Geoffrey B. Robinson, The Killing Season: A History of The Indonesian Massacres, 1965–66. Princeton & Oxford: Princeton University Press, 2018, xvii + 429 pp. ISBN: 9780691161389, price: USD 35.00 (hardcover).
During the National Symposium of the 1965 Tragedy held on April 18, 2016, Indonesia’s Coordinating Minister of Politics, Law, and Human Rights, Luhut Binsar Panjaitan, questioned the numbers of victims killed in 1965–1966. His skepticism was echoed in the opening speech of a retired commander-general of Indonesia’s Special Force Command (Kopassus), Sintong Panjaitan, who shared his experiences in leading what he referred to as the anti-communist operation in Central Java. Both speakers criticized existing publications that, as they asserted, have overestimated the numbers of victims (conventionally estimated between 500,000 and 1,000,000 people), challenging the audience to provide proof of the mass graves. Although the symposium itself was a breakthrough under president Joko Widodo’s government—it was the first symposium about 1965 organized by a formal government body—statements by government representatives that downplay the killings were constantly repeated. This follows a similar pattern from the Soeharto era, which placed the killings on the periphery of Indonesia’s historiography and portrayed them merely as a result of spontaneous horizontal conflict.
Within this context, Geoffrey Robinson’s The Killing Season: A History of The Indonesian Massacres, 1965–1966 provides a significant contribution to the historiography of this period. The book does not only emphasize that the killings occurred throughout the nation, but also presents two profound conclusions about it. First, Robinson argues that rather than inevitable or spontaneous, the mass killings and detentions were encouraged, facilitated, directed, and shaped by the army’s leadership (p. 19). Robinson refers to a “repertoire of violence”, rather than psychological explanations of mass violence. The repertoire refers to routines of violence learned and employed by all of those associated with military institutions (p. 16). Secondly, and I think most importantly in regard to the international dimensions of the killings, he demonstrates the support of foreign powers, such as the United States and the United Kingdom, in encouraging and facilitating the violence that occurred. Their support continued until the removal of Indonesia’s first president Sukarno and the ensuing historical revisionism about this period, in order to ensure that the official version of the 1965–1966 narrative would prevail. Robinson carefully develops his argument over eleven chapters, drawing on numerous published, archival, and oral sources.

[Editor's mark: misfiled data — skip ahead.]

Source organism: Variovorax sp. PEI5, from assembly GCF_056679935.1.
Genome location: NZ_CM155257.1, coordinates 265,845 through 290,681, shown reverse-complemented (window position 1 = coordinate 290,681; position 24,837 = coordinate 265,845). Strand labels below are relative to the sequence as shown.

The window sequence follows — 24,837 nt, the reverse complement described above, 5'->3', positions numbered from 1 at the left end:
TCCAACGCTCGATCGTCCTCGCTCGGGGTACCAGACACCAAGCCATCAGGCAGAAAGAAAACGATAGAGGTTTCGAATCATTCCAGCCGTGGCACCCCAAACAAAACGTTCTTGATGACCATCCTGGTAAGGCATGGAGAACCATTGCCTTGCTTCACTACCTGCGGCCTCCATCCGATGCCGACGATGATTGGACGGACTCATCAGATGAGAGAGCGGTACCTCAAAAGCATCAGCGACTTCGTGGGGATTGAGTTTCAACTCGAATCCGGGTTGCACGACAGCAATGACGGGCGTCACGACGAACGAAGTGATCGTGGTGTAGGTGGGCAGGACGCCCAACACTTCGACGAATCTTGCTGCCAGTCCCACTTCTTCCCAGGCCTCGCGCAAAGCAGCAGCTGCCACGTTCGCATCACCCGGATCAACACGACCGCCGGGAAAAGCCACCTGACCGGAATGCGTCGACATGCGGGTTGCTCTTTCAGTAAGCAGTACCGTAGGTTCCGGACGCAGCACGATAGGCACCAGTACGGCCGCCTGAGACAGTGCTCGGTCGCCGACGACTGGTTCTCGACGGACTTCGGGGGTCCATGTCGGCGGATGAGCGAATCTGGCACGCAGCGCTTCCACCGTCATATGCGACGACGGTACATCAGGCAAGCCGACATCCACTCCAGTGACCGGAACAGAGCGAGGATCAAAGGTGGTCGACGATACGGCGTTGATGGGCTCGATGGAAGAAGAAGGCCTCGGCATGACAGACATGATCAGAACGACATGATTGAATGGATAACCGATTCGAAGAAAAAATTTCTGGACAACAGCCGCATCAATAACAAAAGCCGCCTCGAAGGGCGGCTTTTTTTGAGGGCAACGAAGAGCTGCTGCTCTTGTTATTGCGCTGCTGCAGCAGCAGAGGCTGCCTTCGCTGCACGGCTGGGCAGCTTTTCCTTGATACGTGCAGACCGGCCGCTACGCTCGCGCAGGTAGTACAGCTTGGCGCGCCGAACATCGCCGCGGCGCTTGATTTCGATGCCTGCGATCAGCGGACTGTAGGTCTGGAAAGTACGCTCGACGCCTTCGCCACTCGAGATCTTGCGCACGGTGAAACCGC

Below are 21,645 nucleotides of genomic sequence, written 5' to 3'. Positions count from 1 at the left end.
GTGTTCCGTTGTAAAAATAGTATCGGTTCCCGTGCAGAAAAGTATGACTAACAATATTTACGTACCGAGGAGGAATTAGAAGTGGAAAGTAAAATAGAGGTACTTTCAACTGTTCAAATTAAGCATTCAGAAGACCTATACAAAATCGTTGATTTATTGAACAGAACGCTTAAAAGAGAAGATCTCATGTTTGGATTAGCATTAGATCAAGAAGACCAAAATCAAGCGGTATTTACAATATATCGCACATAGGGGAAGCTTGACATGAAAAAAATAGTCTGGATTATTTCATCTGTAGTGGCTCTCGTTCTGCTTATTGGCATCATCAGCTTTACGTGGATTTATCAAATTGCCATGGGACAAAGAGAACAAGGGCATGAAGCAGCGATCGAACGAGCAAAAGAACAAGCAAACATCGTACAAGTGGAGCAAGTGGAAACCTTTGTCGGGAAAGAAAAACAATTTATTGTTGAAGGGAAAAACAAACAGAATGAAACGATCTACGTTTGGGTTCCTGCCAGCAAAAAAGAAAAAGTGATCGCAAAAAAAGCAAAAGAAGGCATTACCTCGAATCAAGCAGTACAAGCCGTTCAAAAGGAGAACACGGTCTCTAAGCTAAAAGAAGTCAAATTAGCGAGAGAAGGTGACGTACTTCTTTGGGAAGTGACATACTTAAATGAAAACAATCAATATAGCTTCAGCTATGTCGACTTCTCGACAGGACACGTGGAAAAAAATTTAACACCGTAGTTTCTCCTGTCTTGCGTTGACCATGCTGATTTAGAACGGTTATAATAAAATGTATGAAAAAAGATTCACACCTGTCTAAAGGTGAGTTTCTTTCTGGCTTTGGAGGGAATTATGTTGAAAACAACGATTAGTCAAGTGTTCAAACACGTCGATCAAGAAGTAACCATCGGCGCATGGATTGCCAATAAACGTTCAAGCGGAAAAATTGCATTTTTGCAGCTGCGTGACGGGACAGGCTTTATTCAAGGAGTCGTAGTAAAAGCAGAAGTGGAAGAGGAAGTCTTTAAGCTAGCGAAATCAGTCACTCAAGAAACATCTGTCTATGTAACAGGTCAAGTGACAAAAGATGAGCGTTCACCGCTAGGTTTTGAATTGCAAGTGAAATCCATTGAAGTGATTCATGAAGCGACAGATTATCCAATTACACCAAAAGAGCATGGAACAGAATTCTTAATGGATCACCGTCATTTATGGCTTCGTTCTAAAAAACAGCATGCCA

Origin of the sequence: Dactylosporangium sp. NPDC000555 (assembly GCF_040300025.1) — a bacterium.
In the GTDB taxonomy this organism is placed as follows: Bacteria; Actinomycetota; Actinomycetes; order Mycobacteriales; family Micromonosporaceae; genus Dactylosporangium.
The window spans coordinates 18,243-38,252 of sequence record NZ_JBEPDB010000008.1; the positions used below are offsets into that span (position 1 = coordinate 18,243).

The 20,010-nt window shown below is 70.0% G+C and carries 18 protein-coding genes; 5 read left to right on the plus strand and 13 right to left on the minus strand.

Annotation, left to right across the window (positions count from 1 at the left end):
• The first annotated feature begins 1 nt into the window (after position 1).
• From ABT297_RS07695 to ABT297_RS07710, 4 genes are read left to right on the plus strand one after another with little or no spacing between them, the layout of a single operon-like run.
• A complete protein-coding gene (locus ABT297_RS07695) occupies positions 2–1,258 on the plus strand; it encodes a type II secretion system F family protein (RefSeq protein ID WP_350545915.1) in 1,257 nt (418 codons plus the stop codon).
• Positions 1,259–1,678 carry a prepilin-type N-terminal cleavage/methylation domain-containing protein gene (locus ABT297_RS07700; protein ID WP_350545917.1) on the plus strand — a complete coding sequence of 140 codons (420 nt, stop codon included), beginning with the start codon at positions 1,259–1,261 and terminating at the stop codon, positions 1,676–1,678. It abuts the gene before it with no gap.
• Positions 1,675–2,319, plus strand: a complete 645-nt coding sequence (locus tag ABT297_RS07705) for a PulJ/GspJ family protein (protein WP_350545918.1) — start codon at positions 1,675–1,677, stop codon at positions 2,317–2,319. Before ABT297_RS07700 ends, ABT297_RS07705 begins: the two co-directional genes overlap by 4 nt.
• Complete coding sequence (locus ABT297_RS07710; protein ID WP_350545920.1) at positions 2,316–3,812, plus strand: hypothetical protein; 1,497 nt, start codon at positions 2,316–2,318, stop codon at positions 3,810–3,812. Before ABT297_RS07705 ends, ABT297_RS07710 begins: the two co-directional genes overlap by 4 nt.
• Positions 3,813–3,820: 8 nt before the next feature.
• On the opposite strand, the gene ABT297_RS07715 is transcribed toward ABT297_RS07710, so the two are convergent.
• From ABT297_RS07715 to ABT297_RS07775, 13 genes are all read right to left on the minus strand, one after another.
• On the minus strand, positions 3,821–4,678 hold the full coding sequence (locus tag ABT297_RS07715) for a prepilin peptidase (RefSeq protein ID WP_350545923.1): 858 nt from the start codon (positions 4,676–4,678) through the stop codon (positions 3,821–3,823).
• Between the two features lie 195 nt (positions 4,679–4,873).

After the introduction, Robinson introduces the preconditions of the 1965–1966 killings in Chapter 2. It highlights how the colonial and Japanese occupation planted the seeds for the formation of Indonesia’s Armed Forces and youth paramilitary units. These developments culminated in the revolutionary period (1945–1949), when the cooperation between army and civilians solidified the army’s ongoing narrative as combatants of Indonesia’s enemies. It was also in the same period that the army developed their territorial command, expanding their power into the sub-district level. Another precondition, according to Robinson, is the political tension between the Right (dominated by the Army and anti-communist parties) and the Left (the Indonesian Communist Party, PKI) which escalated on October 1, 1965. Robinson then continues, in Chapter 3, to elaborate on Indonesia’s famous 30 September Movement (G30S), which provided a pretext for the mass killings. It was on this date that six generals and one low-rank army officer were killed and then thrown into the Lubang Buaya on the outskirts of Jakarta. Robinson manages to describe existing analyses of the event, such as Indonesia’s official narrative, which blames PKI, and other interpretations that scrutinize other responsible figures.